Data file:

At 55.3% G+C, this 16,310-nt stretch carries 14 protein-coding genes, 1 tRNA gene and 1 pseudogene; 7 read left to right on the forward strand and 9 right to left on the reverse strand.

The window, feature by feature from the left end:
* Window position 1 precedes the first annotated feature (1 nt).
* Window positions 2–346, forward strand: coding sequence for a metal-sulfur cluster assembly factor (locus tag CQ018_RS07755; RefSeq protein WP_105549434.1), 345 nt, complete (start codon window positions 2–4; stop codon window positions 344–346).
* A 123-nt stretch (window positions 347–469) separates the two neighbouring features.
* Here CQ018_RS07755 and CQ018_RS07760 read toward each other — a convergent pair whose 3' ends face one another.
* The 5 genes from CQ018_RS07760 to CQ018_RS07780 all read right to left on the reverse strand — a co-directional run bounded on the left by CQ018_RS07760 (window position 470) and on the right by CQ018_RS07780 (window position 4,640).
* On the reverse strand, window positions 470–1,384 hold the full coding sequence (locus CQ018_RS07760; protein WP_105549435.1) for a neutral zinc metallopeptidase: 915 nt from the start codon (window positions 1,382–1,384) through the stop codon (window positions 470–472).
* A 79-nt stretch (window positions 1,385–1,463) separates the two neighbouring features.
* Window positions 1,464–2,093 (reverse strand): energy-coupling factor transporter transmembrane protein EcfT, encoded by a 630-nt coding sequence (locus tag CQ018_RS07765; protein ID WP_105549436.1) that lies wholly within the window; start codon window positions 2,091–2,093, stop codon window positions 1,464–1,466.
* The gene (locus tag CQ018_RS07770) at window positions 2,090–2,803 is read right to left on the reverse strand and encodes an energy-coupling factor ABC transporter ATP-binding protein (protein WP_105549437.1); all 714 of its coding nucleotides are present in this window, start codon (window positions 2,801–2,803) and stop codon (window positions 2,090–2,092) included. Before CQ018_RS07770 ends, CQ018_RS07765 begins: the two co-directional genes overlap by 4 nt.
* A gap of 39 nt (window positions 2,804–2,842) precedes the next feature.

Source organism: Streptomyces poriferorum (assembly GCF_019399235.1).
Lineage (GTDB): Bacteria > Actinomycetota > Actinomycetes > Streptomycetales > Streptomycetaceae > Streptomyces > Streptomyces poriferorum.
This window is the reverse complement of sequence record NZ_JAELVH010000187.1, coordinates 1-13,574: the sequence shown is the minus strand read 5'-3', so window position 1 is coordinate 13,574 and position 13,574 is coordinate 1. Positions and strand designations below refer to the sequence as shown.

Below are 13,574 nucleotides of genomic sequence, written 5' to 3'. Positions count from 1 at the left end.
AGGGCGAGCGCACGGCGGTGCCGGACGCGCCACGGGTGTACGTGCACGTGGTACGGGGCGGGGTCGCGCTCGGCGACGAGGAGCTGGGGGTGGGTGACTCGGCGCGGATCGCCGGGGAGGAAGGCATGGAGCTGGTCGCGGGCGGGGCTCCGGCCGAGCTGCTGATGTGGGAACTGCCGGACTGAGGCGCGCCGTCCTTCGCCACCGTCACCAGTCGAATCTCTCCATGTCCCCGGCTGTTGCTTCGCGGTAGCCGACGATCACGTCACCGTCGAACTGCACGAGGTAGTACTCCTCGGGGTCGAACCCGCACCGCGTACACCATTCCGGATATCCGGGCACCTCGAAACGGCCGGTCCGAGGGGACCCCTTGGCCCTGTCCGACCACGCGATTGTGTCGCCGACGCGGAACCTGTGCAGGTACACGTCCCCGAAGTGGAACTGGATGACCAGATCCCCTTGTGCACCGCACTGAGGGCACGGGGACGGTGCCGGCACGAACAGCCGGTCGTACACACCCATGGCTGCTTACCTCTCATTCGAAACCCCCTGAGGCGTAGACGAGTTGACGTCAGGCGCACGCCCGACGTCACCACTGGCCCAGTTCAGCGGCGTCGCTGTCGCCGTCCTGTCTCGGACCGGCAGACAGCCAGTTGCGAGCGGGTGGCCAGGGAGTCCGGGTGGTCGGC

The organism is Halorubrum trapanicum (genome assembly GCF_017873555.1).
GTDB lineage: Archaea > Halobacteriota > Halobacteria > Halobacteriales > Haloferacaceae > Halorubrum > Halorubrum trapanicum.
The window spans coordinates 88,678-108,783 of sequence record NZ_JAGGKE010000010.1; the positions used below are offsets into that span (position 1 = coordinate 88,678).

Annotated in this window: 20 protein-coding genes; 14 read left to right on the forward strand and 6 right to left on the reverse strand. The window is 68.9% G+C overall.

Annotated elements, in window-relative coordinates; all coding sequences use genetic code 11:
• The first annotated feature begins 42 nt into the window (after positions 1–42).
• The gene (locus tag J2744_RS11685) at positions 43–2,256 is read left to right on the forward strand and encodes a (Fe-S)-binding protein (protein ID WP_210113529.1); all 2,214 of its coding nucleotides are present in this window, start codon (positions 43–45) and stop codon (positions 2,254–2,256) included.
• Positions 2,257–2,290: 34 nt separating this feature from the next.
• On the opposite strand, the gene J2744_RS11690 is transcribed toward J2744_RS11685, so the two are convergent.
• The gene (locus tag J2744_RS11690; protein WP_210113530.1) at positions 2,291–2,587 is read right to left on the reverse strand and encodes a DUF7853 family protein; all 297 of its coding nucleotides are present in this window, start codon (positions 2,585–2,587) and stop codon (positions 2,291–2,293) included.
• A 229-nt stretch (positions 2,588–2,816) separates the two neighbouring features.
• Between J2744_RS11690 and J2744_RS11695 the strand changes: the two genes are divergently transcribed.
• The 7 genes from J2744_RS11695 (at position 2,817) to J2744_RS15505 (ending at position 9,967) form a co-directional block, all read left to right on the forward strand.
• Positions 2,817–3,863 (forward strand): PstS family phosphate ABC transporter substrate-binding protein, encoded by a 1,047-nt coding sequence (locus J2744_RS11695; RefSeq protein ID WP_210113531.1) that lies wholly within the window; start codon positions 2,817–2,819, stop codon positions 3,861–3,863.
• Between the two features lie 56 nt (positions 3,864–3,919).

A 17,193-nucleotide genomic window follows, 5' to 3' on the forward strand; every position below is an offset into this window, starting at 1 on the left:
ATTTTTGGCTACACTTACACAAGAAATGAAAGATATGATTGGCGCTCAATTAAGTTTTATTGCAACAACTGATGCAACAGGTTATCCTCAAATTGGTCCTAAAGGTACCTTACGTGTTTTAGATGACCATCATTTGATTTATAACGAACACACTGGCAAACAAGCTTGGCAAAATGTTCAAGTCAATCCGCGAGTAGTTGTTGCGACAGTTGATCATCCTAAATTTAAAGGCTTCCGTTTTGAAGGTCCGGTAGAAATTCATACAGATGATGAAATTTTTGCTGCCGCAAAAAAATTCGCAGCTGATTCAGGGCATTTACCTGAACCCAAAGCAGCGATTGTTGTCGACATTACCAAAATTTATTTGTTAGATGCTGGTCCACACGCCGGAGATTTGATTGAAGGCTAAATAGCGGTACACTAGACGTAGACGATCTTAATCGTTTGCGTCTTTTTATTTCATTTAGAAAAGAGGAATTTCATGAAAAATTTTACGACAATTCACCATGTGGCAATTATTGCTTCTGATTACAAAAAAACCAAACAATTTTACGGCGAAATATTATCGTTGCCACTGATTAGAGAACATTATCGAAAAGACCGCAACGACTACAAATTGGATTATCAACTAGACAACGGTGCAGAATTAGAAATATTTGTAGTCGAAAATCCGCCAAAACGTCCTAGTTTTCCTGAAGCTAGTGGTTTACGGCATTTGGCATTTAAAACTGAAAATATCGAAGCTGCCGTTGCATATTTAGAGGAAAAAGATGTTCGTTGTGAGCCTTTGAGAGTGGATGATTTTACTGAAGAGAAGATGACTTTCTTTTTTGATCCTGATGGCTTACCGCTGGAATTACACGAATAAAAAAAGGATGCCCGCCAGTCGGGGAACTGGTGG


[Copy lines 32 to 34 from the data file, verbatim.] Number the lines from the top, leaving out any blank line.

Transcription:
• Between the two features lie 56 nt (positions 3,864–3,919).

A 17,193-nucleotide genomic window follows, 5' to 3' on the forward strand; every position below is an offset into this window, starting at 1 on the left:
ATTTTTGGCTACACTTACACAAGAAATGAAAGATATGATTGGCGCTCAATTAAGTTTTATTGCAACAACTGATGCAACAGGTTATCCTCAAATTGGTCCTAAAGGTACCTTACGTGTTTTAGATGACCATCATTTGATTTATAACGAACACACTGGCAAACAAGCTTGGCAAAATGTTCAAGTCAATCCGCGAGTAGTTGTTGCGACAGTTGATCATCCTAAATTTAAAGGCTTCCGTTTTGAAGGTCCGGTAGAAATTCATACAGATGATGAAATTTTTGCTGCCGCAAAAAAATTCGCAGCTGATTCAGGGCATTTACCTGAACCCAAAGCAGCGATTGTTGTCGACATTACCAAAATTTATTTGTTAGATGCTGGTCCACACGCCGGAGATTTGATTGAAGGCTAAATAGCGGTACACTAGACGTAGACGATCTTAATCGTTTGCGTCTTTTTATTTCATTTAGAAAAGAGGAATTTCATGAAAAATTTTACGACAATTCACCATGTGGCAATTATTGCTTCTGATTACAAAAAAACCAAACAATTTTACGGCGAAATATTATCGTTGCCACTGATTAGAGAACATTATCGAAAAGACCGCAACGACTACAAATTGGATTATCAACTAGACAACGGTGCAGAATTAGAAATATTTGTAGTCGAAAATCCGCCAAAACGTCCTAGTTTTCCTGAAGCTAGTGGTTTACGGCATTTGGCATTTAAAACTGAAAATATCGAAGCTGCCGTTGCATATTTAGAGGAAAAAGATGTTCGTTGTGAGCCTTTGAGAGTGGATGATTTTACTGAAGAGAAGATGACTTTCTTTTTTGATCCTGATGGCTTACCGCTGGAATTACACGAATAAAAAAAGGATGCCCGCCAGTCGGGGAACTGGTGG